Today on MG Wednesday, mystery and magic abound in THE ROSEMARY SPELL. Before we get to the book, though, there be ogres here. What will debut author and fearless 15er Virginia Zimmerman do?
Virginia, you wake up and find a massive ogre in your bedroom. If you had to choose one MG character to fight him off who would you choose and why?
I would choose Jonas from The Giver because he would soothe the ogre by giving him carefully chosen memories. I’m always interested in how the past helps us in the present, and it would be fascinating to see what memories Jonas would choose and what effect they would have on the ogre. Plus, I also think villains are always more interesting (and more dangerous) when they are complex characters: seeing the ogre softened by memory would make his character much more compelling.
Having defeated the ogre, you find that your car doesn’t start. Bummer. Would you rather ride a dragon or a unicorn to work? Why?
I would definitely rather ride a dragon. If I’m honest, I think the reason is that I believe in dragons, and I don’t think I believe in unicorns. Lots of great writers—J.K. Rowling and J.R.R. Tolkien, not to mention Peter Yarrow who gave us “Puff, the Magic Dragon”—have worked hard to make dragons real. Since I teach some of these dragons in my job as a professor of literature, it would be quite appropriate to show up for class with wings flapping and scales glinting, proving once and for all that these great authors really wrote dragons into the world.
Arriving at work late, your boss asks you what your most embarrassing childhood memory was. You have to tell him.
When I was in fourth grade, we had cubbies for our backpacks and lunches and coats. The cubbies were very deep. At one point, a foul odor started coming from the cubbies, so the teacher made us all clean out our stuff, tidying what really needed to be stored inside and getting rid of anything else. At the back of my cubby, smushed and oozing, was an old lunch. It had once been a Lebanon bologna sandwich, but the meat had softened and melded to the brown paper bag. It was vile. It was the source of the odor. What I remember most vividly is the weight of the decomposing food in my hand, as if rot and stench were heavy things that added to the density of my former sandwich. To my teacher’s credit, she didn’t say anything as I scurried to the trashcan with my incriminating garbage. I knew I’d been the one responsible for the odor and for making everyone clean their cubbies. That was punishment enough.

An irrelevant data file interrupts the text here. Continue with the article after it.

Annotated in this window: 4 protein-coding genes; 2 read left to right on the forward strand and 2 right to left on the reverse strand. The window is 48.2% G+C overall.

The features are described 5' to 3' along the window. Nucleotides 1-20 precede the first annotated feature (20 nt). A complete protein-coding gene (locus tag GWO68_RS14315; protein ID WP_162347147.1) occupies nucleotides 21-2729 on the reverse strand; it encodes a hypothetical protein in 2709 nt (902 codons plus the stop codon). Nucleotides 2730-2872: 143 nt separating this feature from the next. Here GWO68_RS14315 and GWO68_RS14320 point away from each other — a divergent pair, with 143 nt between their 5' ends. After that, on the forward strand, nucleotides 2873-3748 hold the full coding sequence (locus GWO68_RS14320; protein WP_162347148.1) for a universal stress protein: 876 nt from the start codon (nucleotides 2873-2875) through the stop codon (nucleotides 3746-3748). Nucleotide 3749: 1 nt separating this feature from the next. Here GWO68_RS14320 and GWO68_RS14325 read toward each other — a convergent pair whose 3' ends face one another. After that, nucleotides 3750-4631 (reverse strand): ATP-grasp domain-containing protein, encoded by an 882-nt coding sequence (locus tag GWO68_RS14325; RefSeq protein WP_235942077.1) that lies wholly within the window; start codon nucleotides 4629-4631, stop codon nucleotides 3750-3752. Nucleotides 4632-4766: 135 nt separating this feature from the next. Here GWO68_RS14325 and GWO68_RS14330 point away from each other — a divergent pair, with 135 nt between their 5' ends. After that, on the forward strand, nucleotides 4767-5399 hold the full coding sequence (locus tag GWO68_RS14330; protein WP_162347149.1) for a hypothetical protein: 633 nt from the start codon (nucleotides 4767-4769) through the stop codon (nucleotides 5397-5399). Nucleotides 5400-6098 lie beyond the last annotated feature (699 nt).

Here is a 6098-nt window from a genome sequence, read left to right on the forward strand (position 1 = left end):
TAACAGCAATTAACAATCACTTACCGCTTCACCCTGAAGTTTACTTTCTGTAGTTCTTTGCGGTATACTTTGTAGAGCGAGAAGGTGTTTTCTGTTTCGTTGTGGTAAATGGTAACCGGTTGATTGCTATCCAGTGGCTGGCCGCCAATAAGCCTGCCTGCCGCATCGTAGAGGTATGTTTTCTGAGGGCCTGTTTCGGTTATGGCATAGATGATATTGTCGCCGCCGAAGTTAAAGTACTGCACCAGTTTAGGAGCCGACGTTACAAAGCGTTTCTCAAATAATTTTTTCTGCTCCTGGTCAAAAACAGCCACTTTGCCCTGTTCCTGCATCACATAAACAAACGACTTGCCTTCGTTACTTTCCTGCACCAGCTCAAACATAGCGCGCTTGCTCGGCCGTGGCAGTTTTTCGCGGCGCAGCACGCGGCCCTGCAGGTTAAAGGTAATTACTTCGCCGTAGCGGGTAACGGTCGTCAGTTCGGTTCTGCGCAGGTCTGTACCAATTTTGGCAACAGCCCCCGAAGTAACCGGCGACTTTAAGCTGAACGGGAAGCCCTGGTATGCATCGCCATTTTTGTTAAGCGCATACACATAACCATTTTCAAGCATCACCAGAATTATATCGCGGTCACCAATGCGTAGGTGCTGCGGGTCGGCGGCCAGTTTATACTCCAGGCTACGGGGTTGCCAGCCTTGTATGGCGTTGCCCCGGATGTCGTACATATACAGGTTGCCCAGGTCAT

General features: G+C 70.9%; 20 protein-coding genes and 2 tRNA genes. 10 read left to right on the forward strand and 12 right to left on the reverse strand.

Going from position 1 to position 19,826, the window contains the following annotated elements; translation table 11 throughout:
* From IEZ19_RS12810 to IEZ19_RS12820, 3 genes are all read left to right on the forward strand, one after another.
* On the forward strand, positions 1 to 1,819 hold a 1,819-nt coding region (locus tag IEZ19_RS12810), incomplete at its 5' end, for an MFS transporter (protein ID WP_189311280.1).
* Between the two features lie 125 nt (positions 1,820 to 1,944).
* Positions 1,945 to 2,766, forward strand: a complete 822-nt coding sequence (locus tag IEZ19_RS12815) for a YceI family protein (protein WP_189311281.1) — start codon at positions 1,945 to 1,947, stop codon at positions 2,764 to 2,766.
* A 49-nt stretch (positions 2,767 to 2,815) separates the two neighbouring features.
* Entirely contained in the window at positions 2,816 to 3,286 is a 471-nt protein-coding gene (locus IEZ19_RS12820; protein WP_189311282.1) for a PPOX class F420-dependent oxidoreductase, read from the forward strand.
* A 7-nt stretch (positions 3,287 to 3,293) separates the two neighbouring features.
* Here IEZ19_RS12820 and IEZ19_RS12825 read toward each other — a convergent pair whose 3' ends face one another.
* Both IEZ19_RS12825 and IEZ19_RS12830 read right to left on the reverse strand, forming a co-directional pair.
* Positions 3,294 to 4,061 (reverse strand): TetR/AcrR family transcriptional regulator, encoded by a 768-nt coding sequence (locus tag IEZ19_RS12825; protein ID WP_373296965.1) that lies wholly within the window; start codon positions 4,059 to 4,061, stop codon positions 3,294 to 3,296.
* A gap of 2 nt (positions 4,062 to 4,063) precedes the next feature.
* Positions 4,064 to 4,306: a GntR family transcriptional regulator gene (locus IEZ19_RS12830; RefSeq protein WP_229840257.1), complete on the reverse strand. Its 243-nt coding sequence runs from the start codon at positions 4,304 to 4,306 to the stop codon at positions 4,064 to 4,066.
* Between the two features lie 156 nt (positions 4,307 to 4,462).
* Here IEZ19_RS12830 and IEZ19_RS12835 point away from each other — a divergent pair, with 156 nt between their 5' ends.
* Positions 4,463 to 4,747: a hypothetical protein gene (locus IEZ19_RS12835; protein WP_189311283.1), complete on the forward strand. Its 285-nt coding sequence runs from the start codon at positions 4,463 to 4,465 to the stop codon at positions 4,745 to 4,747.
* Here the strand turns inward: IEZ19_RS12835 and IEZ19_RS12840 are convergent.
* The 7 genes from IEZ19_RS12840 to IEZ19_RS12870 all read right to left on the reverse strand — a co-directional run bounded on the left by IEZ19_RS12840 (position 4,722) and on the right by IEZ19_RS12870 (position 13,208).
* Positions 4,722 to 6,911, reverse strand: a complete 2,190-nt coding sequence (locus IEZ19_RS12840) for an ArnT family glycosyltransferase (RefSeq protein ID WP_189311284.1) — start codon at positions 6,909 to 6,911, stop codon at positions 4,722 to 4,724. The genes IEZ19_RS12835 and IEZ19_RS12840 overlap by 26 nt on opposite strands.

You’re pretty fed up now, so when a time machine appears offering to take you to any historical event, you agree. Where do you go and why?
Well, I’ve written about Spain in the 1930s and prehistoric Orkney, so I could take the chance to check out those places, but in writing about those times, I sort of feel I’ve already traveled there. My next thought is that it would be cool to go to England in 1865. This is when Alice’s Adventures in Wonderland was published, and it was the first book written for the sole purpose of entertaining children. It would be amazing to be there at the beginning of children’s literature and to see that first generation of kids discover how books open doors to magical worlds and, at the same time, make the real world magical.
There is light at the end of the tunnel. As a Fearless Fifteener, your debut is out this year. Tell us about your book in 15 words or less.
Books are magic. Magic is real. Magic is dangerous. Books save the day.
About THE ROSEMARY SPELL
Part mystery, part literary puzzle, part life-and-death quest, and chillingly magical, The Rosemary Spell has plenty of suspense for adventure fans and is a treat for readers who love books, words, and clues. Best friends Rosie and Adam find an old book with blank pages that fill with handwriting before their eyes. Something about this magical book has the power to make people vanish, even from memory. The power lies in a poem—a spell. When Adam’s older sister, Shelby, disappears, they struggle to retain their memories of her as they race against time to bring her back from the void, risking their own lives in the process.
Author Bio: Virginia Zimmerman
Virginia Zimmerman grew up in the Virginia suburbs of Washington, D.C., though she was named for a great aunt, not for her state. When she was young, she enjoyed writing and talking to friends about books, so she decided to grow up into a person who could do those things all the time. She was an English major at Carleton College, and she went to graduate school in English at the University of Virginia. Altogether, she enjoyed twenty years of formal education, much of it focused on reading. When she finished school, she wasn’t done reading, writing and talking to friends about books, so she became an English professor at Bucknell University. This means—and she still pinches herself to make sure this is real—she gets to read and write and talk about books for a living.
Virginia lives in a two-hundred-year-old house in a small town on the Susquehanna River in Pennsylvania, where she gets to read and write and talk about books with dear friends, inspiring students and beloved family. She lives with her husband, three children and little white dog.
Follow her at her Website, Facebook, and on twitter @VZAuthor. You can find her book at Goodreads, Indiebound, Amazon, HMH.
THE ROSEMARY SPELL received a starred PW Review!
|Laurie McKay is an author and biology instructor who lives in Durham, NC. When she’s not working, she spends time with her family and her two elderly dogs. You can find out more and see pictures of her dogs at lauriemckay.net or by following her on twitter. Her debut MG fantasy novel, VILLAIN KEEPER, is available from HarperCollins now. The sequel, QUEST MAKER, will be available on Feb 2, 2016.|